Vermont is a recognized leader in EV adoption, and VEIC has supported the state’s EV efforts from the get-go. From early policy development, to convening state agencies, utilities, NGOs, and businesses, to consumer education and outreach, VEIC has played both strategic and supporting roles to get us here.”

Dan Dutcher
VTrans Environmental Policy Manager

Change doesn't always happen one step at a time

The political will to get more electric vehicles on the road was no guarantee for success in 2012, given the challenges of limited awareness, range-reducing cold weather, an utter lack of charging stations, and higher upfront costs.

There were many questions. How do you get people to drive electric cars when they were perceived to be prohibitively expensive and unfamiliar? Why should dealerships stock electric vehicles and re-train staff when demand seemed minimal and charging stations were virtually nonexistent? Why would businesses host charging stations when few of their customers drive electric cars? Why would electric utilities invest in charging stations for such a tiny number of EVs?

The success of DEV required clear communications between consumers, the business community, electrical utilities and three state agencies … all at the same time. The program’s outcome is a testament to VEIC’s expertise as a convener of diverse interests and creative partner in transportation electrification.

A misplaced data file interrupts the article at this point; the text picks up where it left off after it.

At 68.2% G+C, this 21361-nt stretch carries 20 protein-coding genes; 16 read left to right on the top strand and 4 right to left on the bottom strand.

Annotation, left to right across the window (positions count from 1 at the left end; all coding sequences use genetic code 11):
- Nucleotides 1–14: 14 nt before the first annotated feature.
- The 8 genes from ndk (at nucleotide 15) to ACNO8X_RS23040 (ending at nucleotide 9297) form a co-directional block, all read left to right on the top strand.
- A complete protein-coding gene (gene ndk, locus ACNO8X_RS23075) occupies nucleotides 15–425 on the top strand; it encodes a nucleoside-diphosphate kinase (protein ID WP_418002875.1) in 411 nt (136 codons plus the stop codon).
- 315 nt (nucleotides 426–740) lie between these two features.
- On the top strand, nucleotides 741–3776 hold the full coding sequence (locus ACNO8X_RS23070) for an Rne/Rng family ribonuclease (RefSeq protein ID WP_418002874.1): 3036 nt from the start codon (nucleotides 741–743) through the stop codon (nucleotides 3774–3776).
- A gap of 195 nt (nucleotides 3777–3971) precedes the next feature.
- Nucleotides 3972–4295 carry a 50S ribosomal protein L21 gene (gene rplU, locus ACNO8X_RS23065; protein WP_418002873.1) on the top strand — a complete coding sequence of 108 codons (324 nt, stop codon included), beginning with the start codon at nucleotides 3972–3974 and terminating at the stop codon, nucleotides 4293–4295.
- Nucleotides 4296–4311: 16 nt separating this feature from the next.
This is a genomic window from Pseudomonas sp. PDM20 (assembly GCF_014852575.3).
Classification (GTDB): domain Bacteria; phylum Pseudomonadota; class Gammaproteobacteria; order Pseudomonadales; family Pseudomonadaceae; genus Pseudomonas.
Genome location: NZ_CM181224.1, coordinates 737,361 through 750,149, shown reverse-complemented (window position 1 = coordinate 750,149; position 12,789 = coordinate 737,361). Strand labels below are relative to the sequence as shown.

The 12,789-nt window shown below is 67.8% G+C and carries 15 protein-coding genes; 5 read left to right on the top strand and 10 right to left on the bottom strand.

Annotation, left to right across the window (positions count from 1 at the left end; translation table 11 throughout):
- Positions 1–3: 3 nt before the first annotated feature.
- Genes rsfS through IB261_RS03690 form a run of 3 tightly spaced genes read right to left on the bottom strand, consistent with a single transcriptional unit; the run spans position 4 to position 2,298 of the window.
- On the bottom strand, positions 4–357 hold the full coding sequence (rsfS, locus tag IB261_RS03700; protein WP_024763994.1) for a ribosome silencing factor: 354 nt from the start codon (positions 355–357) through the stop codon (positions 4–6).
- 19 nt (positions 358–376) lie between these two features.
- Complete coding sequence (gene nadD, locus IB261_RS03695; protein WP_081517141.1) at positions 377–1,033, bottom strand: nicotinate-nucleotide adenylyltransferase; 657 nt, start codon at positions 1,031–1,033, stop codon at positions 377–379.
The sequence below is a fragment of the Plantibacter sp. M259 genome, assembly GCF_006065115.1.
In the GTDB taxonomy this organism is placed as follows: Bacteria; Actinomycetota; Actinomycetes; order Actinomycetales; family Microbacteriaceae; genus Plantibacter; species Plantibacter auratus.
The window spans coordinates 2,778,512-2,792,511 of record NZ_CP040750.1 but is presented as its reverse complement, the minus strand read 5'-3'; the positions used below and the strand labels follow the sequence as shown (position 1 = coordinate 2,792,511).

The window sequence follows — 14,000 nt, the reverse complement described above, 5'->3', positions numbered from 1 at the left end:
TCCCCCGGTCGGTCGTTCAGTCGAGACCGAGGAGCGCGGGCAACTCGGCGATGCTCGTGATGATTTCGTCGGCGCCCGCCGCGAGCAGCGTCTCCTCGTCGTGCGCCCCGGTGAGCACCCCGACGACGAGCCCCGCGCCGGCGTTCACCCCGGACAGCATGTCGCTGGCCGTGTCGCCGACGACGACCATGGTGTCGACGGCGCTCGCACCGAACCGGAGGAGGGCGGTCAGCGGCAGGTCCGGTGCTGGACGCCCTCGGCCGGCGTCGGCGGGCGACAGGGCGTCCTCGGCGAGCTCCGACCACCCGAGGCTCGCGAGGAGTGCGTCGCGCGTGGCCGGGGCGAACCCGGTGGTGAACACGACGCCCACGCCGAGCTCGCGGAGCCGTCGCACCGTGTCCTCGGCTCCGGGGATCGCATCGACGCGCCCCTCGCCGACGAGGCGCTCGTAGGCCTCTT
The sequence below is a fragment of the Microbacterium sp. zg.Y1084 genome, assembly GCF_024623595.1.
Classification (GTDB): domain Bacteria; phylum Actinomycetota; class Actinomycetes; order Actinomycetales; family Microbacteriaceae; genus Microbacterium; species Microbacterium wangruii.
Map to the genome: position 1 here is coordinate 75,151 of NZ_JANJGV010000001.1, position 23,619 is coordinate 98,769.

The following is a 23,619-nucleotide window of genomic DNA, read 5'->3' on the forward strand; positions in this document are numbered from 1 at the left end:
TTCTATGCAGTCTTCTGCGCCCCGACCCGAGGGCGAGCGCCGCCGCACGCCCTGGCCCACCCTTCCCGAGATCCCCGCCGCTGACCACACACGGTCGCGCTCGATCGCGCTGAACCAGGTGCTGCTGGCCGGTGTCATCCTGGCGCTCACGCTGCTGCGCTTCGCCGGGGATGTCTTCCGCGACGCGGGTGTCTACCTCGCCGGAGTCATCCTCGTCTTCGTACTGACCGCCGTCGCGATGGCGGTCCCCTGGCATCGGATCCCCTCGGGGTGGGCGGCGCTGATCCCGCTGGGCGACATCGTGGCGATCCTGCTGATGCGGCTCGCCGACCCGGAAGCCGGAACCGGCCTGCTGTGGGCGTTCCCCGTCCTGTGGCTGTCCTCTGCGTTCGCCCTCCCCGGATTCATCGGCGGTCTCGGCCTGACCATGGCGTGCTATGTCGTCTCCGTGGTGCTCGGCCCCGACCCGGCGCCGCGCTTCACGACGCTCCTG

Vermont has experienced substantial growth of electric vehicle registrations over the past seven years.

A U.S. Department of Energy study identified several critical factors that simultaneously contributed to the success of the DEV program, bringing together a wide range of key players to understand the potential economic and environmental benefits of EV adoption and make it a reality:

  • Having a one-stop, central point of contact for stakeholders including utilities, charging sites, consumers, auto dealers and tech support
  • Early, concurrent engagement with policy makers, businesses, and electric vehicle adopters
  • EV registration tracking to show progress and inform localized program targeting
  • Car dealership outreach and education, including the development of innovative incentive programs to drive sales
  • Incentives and grants, both public and private, which played a major role in the success of electric vehicles and charging stations in Vermont
  • Consumer education, including ride-and-drive events and the Drive Electric Vermont website got early adopters involved and lead the transition into the mainstream

The path to EV adoption in Vermont wasn’t simple or straightforward in 2012, and the work isn’t over. Our efforts are ongoing to improve equity for low-income people and to bring EVs further into the mainstream at Vermont dealerships. But thanks to improvements in EV affordability and range, along with growing consumer awareness in 2020, a program of similar scope to DEV could be expected to produce similar results elsewhere, but even more rapidly, at comparable funding levels.